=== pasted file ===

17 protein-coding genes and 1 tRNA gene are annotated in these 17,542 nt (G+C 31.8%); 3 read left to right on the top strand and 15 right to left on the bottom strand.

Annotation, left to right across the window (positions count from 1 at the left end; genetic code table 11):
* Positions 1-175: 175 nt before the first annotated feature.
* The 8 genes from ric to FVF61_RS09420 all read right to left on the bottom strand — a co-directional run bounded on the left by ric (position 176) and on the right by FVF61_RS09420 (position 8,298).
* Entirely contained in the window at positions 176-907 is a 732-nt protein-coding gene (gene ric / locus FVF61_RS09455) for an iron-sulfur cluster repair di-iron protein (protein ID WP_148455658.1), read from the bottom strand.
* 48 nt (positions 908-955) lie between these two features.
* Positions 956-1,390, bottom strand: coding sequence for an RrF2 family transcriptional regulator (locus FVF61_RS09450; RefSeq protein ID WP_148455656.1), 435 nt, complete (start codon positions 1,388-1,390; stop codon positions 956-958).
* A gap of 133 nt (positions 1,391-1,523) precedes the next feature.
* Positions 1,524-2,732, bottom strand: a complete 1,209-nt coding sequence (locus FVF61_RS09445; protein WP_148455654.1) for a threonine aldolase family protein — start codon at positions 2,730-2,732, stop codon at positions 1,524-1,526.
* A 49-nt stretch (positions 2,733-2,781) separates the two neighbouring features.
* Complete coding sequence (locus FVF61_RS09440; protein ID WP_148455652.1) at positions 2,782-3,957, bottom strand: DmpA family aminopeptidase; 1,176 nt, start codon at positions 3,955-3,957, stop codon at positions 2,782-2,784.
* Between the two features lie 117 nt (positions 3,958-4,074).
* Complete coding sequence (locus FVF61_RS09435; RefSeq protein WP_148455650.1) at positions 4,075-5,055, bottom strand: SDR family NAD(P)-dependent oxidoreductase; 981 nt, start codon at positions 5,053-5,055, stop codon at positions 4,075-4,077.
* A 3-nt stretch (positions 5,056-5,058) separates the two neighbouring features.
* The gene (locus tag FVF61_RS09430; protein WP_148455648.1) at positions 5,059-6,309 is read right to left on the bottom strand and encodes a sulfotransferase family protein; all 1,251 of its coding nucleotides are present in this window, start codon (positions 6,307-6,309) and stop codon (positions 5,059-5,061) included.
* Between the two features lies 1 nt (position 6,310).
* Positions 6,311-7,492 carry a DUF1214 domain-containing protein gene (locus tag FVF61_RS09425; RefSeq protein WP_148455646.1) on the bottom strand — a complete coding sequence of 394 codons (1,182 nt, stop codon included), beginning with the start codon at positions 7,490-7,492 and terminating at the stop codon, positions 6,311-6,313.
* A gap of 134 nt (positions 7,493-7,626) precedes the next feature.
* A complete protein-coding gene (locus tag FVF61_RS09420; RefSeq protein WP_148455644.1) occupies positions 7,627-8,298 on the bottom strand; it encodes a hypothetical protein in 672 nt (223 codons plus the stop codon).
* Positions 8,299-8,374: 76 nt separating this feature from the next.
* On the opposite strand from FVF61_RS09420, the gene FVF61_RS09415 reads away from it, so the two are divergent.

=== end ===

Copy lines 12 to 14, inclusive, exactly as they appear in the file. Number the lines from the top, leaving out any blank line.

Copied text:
* Between the two features lie 117 nt (positions 3,958-4,074).
* Complete coding sequence (locus FVF61_RS09435; RefSeq protein WP_148455650.1) at positions 4,075-5,055, bottom strand: SDR family NAD(P)-dependent oxidoreductase; 981 nt, start codon at positions 5,053-5,055, stop codon at positions 4,075-4,077.
* A 3-nt stretch (positions 5,056-5,058) separates the two neighbouring features.